Worth A Look: 7.98%
Pretty Bad: 0.61%
Total Crap: 1.23%
5 reviews, 133 user ratings
|Princess Bride, The
by Scott Weinberg
The Princess Bride is the finest family movie produced since The Wizard of Oz. (OK, Willy Wonka and the Chocolate Factory falls into this very exclusive category also.) Widely adored yet somehow still dismissed as a "cinematic trifle", The Princess Bride is quite simply one of the most entertaining films you're ever likely to see. Nearly every single component of Rob Reiner's movie is a winner, from the picture-perfect casting to the ridiculously beautiful scenery to the sweet-natured and very funny screenplay.As the film opens, we meet a little boy who has taken to bed with the flu. His gregarious grandfather stops by for a visit and brings with him a book entitled The Princess Bride. Despite some initial reservations, the young boy is soon hypnotized by his grandfather's storytelling. (One of the film's most clever conceits is having the grandson interrupt the movie several times, offering the exact same questions and comments that your kids would come up with!)
"If you have something nasty to say about his one, I'm simply not interested"
The fairy tale tells the story of young Buttercup, a beautiful young maiden and her beloved Westley. As Westley is nothing more than a poor farm boy, he quickly decides to hit the road to seek his fortune, at which time he'll return for his beloved Buttercup. Suffice to say that things don't go as planned. (For a movie this special, I won't even offer "spoilers" that happen 20 minutes into the movie. The beauty is in the surprises, and surprises don't always come at the end of the movie.) If you need more of a plot synopsis than that, just trust me that it involves the following:
Screaming Sea Slimies
Vows of Vengeance
and of course
While a relatively bare-bones "mystical adventure quest" plot is the backbone of The Princess Bride, there are more than enough unique and wonderfully original components worth mentioning. Let's start with the cast.
The late Andre the Giant as the massive yet pleasant behemoth known as Fezzik. While it's blatantly obvious that this guy was NOT an actor, he still manages to deliver his (barely understandable) lines in a delightfully sweet style and offers a lovably strange screen presence.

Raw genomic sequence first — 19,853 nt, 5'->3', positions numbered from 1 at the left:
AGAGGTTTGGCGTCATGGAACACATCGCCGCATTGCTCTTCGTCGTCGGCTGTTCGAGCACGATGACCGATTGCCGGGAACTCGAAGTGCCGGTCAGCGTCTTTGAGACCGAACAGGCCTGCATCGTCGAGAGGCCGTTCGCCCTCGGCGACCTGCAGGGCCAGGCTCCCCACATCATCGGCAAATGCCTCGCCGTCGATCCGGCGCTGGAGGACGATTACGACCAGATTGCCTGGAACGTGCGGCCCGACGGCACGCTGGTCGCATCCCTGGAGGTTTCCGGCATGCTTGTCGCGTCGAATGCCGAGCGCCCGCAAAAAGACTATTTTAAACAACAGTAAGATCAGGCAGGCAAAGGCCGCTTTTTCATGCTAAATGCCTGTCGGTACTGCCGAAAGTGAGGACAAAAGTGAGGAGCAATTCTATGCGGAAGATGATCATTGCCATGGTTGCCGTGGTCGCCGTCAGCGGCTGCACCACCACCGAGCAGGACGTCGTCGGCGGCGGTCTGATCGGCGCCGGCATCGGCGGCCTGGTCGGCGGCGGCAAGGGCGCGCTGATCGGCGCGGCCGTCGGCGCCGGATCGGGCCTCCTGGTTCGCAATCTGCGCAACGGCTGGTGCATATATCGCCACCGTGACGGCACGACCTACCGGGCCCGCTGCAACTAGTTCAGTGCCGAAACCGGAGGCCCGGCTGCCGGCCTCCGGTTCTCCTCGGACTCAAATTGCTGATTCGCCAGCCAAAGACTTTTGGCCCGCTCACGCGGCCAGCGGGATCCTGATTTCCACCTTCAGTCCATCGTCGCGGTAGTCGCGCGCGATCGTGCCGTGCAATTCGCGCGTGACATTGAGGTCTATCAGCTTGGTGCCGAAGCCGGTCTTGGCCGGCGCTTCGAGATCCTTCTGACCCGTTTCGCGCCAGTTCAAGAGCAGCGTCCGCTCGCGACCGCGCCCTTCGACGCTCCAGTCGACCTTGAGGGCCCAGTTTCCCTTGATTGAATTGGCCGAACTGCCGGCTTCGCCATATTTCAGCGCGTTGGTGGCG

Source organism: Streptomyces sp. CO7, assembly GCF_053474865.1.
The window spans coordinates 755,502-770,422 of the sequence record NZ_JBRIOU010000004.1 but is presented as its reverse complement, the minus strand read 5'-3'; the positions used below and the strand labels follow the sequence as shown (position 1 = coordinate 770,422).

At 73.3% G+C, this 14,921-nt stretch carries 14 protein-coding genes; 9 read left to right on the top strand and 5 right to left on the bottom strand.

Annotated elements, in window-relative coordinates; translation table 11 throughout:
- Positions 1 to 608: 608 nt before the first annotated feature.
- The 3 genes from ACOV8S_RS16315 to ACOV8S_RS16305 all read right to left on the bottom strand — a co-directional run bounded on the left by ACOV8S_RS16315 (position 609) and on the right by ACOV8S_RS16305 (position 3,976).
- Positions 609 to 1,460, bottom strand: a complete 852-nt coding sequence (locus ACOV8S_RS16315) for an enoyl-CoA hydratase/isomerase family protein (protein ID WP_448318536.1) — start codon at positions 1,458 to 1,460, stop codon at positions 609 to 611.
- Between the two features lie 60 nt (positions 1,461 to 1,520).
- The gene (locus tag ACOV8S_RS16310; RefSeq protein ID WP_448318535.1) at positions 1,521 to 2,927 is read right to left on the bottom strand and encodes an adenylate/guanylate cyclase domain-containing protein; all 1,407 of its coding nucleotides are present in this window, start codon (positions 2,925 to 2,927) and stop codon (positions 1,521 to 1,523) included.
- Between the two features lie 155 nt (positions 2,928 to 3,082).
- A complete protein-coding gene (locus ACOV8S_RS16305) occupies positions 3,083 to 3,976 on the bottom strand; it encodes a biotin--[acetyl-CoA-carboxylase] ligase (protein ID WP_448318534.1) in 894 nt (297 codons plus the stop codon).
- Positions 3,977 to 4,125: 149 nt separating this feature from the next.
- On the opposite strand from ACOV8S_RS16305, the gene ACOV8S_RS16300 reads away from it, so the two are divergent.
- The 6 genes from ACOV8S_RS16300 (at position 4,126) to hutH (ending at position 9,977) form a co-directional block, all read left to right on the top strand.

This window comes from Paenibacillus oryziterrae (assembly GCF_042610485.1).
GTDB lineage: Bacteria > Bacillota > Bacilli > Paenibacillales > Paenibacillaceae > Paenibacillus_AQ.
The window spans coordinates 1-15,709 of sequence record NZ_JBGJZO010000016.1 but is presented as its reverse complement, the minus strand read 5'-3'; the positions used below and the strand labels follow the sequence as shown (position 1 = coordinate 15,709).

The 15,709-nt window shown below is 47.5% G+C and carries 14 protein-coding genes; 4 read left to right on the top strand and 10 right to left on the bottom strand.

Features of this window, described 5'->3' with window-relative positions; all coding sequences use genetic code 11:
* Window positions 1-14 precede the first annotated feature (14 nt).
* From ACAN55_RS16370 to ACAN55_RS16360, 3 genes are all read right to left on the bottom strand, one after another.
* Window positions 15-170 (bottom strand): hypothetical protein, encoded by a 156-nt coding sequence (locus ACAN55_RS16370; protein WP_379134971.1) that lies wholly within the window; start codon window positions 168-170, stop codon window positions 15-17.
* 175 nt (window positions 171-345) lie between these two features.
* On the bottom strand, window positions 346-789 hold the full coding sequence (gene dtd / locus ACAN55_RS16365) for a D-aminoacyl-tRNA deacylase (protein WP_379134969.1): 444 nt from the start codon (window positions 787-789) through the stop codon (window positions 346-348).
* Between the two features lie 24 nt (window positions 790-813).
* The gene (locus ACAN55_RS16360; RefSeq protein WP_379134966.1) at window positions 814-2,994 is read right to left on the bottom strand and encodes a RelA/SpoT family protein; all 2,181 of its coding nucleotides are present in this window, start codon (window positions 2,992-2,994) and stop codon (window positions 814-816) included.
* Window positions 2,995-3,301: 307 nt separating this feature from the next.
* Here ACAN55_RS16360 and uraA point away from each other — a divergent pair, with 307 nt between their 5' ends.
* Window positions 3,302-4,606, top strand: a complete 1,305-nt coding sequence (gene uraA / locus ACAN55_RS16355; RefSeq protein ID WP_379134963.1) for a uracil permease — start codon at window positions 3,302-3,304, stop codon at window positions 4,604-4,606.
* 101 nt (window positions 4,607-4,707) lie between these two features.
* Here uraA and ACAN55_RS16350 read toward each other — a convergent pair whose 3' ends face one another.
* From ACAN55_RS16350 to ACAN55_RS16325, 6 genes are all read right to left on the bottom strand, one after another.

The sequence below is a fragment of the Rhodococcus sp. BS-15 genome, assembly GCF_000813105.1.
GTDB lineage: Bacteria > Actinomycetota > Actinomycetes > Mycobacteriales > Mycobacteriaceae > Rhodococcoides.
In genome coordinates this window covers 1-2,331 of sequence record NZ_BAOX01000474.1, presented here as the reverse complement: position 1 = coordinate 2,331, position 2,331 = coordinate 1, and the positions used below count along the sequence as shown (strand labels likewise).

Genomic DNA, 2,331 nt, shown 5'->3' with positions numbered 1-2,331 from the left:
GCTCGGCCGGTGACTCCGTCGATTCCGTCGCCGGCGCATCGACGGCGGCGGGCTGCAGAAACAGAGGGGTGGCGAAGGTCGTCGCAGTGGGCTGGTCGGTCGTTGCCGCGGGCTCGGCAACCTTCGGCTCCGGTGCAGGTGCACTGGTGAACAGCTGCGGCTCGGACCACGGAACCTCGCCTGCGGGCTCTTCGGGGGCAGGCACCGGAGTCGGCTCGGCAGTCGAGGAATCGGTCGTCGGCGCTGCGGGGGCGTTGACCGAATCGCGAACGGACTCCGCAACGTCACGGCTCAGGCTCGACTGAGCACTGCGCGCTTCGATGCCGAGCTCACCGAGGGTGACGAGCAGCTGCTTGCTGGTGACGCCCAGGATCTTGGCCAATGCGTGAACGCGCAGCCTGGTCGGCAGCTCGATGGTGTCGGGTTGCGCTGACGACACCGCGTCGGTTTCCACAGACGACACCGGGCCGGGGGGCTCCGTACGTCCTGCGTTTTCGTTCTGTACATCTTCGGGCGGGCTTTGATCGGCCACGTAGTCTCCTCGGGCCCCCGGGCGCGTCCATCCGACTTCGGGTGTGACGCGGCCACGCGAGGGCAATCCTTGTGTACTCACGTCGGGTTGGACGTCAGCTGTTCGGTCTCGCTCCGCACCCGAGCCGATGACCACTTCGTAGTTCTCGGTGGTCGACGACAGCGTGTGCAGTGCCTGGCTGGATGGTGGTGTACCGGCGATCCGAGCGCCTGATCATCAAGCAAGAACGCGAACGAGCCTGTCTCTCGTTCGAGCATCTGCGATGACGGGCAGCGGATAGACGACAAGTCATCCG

Mandy Patinkin (Alien Nation, Dick Tracy) as a gentlemanly swordsman: "Hello! My name is Inigo Montoya. You killed my father. Prepare to die!" This cry has become one of the most often-repeated (and best-remembered) movie lines of all time. Good thing they got a performer like Patinkin to deliver it.
Billy Crystal (City Slickers, America's Sweethearts) delivers a gloriously funny cameo as Miracle Max. Dismissed by some as a bit too "borscht belt" or hammy, Crystal pops up for a few scenes near the ending and offers some solid belly laughs. (Carol Kane adds a little spice in a tiny part as his wife Valerie.)
Cary Elwes and Robin Wright as the young lovers. When I say the words "perfectly cast", this is what I'm talking about. Looking like a young Errol Flynn, Elwes brings a handsome bravado, a good-natured swagger and some dead-on comic timing to his portrayal of the courageous hero.
I got to take a brief side-step here just to mention how much I enjoy the work of Cary Elwes, not only in The Princess Bride, but in almost all of his performances to follow as well. Bizarrely (but thankfully) relegated to the role of "character actor" throughout his career, Elwes has delivered fantastic turns in movie ranging from very good to not so good. To see what I mean, check out what he does in movies like Shadow of the Vampire, Glory, Liar Liar, Hot Shots, Dracula, Robin Hood: Men in Tights, Kiss the Girls, Twister. His portrayal of John Houseman in The Cradle Will Rock is nothing short of wonderful.
OK, on to the lovely Robin Wright as Buttercup. Yes, she's almost criminally gorgeous, but she's great as the Princess. Robin is another actor I've kept my eye on throughout her career, and I'd venture to say that she's one of America's most underrated actresses. Check out her stuff in Forrest Gump, Moll Flanders or Unbreakable to see what I mean.